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And when the Coort was tired of spoort,

I'd lave you, boys, to think there was, A nate buffet before them set,

Where lashins of good dhrink there was.

At ten before the ball-room door,

His moighty Excellency was,
He smoiled and bowed to all the crowd,

So gorgeous and immense he was.
His dusky shuit, sublime and mute,

Into the door-way followed him ; And 0 the noise, of the blackguard boys,

As they hurrood and hollowed him

The noble Chair,* stud at the stair,

And bade the dthrums to thump; and he Did thus evince, to that Black Prince,

The welcome of his Company.
O fair the girls, and rich the curls,

And bright the oys, you saw there, was ; And, fixed each oye, ye there could spoi,

On Gineral Jung Bahawther, was!

This Gineral great, then tuck his sate,

With all the other ginerals, (Bedad his troat, his belt, his coat,

All bleezed with precious minerals ;) And as he there, with princely air,

Recloinin on his cushion was, All round about his royal chair,

The squeezin and the pushin was.

O Pat, such girls, such Jukes, and Earls,

Such fashion and nobilitee !

* James Matheson, Esq., to whom, and the Board of Directors of the Peninsular and Oriental Company, I, Timotheus Molony, late stoker on board the Iberia, the Lady Mary Wood, the Tagus, and the Oriental steamships, humbly dedicate this production of my grateful muse.

Just think of Tim, and fancy him,

Amidst the hoigh gentilitee!
There was Lord De L’Huys, and the Portygeese

Ministher and his lady there,
And I reckonised, with much surprise,

Our messmate, Bob O'Grady, there;

There was Baroness Brunow, that looked like Juno,

And Baroness Rehausen there,
And Countess Roullier, that looked peculiar

Well, in her robes of gauze in there.
There was Lord Crowhurst (I knew him first,

When only Mr. Pips he was),
And Mick O'Toole, the great big fool,

That after supper tipsy was.

There was Lord Fingall, and his ladies all,

And Lords Killeen and Dufferin, And Paddy Fife, with his fat wife;

I wondther how he could stuff her in. There was Lord Belfast, that by me past,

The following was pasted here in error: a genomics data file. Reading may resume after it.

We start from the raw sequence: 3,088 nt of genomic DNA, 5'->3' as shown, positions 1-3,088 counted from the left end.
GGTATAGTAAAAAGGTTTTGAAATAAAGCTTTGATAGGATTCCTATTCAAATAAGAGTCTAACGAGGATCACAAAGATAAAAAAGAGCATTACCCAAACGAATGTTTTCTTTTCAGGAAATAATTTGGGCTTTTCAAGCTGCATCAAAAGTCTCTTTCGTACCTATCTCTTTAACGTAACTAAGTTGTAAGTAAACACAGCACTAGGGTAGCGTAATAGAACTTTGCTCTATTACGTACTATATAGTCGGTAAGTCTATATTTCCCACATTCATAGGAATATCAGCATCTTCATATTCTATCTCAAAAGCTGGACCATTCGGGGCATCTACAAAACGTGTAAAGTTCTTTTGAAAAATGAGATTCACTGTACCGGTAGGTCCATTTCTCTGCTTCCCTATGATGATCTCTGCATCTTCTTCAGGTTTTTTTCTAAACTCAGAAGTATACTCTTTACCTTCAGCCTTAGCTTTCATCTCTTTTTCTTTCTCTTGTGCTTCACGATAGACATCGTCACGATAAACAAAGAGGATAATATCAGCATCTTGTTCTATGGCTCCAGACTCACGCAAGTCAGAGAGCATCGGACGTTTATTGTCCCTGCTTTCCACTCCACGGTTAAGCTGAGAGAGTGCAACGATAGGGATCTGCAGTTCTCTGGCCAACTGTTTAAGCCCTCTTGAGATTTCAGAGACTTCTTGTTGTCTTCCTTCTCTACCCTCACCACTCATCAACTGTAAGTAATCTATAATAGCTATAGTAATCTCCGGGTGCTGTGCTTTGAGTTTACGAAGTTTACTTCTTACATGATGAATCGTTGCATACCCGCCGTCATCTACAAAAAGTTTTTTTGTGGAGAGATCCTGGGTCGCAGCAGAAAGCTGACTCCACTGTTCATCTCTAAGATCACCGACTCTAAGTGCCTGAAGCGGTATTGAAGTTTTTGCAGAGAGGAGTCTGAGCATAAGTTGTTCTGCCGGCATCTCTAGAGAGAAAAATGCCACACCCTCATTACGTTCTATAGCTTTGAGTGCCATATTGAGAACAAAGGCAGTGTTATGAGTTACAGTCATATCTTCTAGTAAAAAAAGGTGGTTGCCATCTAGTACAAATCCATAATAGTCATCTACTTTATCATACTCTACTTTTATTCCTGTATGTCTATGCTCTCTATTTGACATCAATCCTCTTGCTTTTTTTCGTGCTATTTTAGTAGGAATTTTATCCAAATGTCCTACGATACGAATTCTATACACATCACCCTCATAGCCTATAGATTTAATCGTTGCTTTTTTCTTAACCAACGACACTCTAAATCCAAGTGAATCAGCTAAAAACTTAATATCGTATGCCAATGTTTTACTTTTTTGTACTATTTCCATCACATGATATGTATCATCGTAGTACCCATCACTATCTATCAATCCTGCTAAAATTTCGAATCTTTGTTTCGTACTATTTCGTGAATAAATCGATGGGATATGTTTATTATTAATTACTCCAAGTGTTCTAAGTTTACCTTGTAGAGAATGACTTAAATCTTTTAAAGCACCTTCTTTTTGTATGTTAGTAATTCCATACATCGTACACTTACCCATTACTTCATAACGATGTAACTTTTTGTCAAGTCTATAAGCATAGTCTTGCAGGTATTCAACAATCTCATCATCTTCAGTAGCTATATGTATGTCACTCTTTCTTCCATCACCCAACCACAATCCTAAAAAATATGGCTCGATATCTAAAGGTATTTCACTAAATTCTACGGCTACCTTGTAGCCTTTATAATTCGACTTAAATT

And seemed to ask how should I go there? And the Widow Macrae, and Lord A. Hay,

And the Marchioness of Sligo there.

Yes, Jukes, and Earls, and diamonds, and pearls,

And pretty girls, was spoorting there; And some beside (the rogues !) I spied,

Behind the windies, coorting there. . 0, there's one I know, bedad would show

As beautiful as any there,
And I'd like to hear the pipers blow,

And shake a fut with Fanny there!


YE Genii of the nation,

Who look with veneration,
And Ireland's desolation onsay singly deplore;

Ye sons of General Jackson,

Who thrample on the Saxon,
Attend to the thransaction upon Shannon shore.

When William, Duke of Schumbug,

A tyrant and a humbug,
With carnon and with thunder on our city bore,

Our fortitude and valliance

Insthructed his battalions
To rispict the galliant Irish upon Shannon shore.

Since that capitulation,

No city in this nation
So grand a reputation could boast before,

As Limerick prodigious,

That stands with quays and bridges, And the ships up to the windies of the Shannon shore.

A chief of ancient line,

'Tis William Smith O'Brine, Reprisints this darling Limerick, this ten years or more :

O the Saxons can't endure

To see him on the flure,
And thrimble at the Cicero from Shannon shore !

This valliant son of Mars

Had been to visit Paris,
That land of Revolution, that grows the tricolor;

And to welcome his returrn

From pilgrimages furren,
We invited him to tay on the Shannon shore.

Then we summoned to our board

Young Meagher of the sword : 'Tis he will sheathe that battle-axe in Saxon gore ;

And Mitchil of Belfast,

We bade to our repast,
To dthrink a dish of coffee on the Shannon shore.

Convaniently to hould

These patriots so bould,
We tuck the opportunity of Tim Doolan's store ;

And with ornamints and banners

(As becomes gintale good manners) We made the loveliest tay-room upon Shannon shore.

'Twould binifit your sowls,

To see the butthered rowls, The sugar-tongs and sangwidges and craim galyore,

And the muffins and the crumpets,

And the band of harps and thrumpets, To celebrate the sworry upon Shannon shore.

Sure the Imperor of Bohay

Would be proud to dthrink the tay That Misthress Biddy Rooney for O’Brine did pour;

And, since the days of Strongbow,

There never was such CongoMitchil dthrank six quarts of it—by Shannon shore.

But Clarndon and Corry

Connellan beheld this sworry With rage and imulation in their black hearts' core ;

And they hired a gang of ruffins

To interrupt the muffins,
And the fragrance of the Congo on the Shannon shore.

When full of tay and cake,

O’Brine began to spake,
But juice a one could hear him, for a sudden roar

Of a ragamuffin rout

Began to yell and shout,
And frighten the propriety of Shannon shore.

As Smith O'Brine harangued,

They batthered and they banged :
Tim Doolan's doors and windies, down they tore ;

They smashed the lovely windies

(Hung with muslin from the Indies), Purshuing of their shindies upon Shannon shore.

With throwing of brickbats,

Drowned puppies, and dead rats, These ruffin democrats themselves did lower ;

Tin kettles, rotten eggs,

Cabbage-stalks, and wooden legs,
They flung among the patriots of Shannon shore.

O the girls began to scrame,

And upset the milk and crame;
And the honourable gintlemin, they cursed and swore :

And Mitchil of Belfast,

'Twas he that looked aghast, When they roasted him in effigy by Shannon shore.

O the lovely tay was spilt

On that day of Ireland's guilt; Says Jack Mitchil, “I am kilt! Boys, where's the back door?

'Tis a national disgrace;

Let me go and veil me face;”.
And he boulted with quick pace from the Shannon shore.

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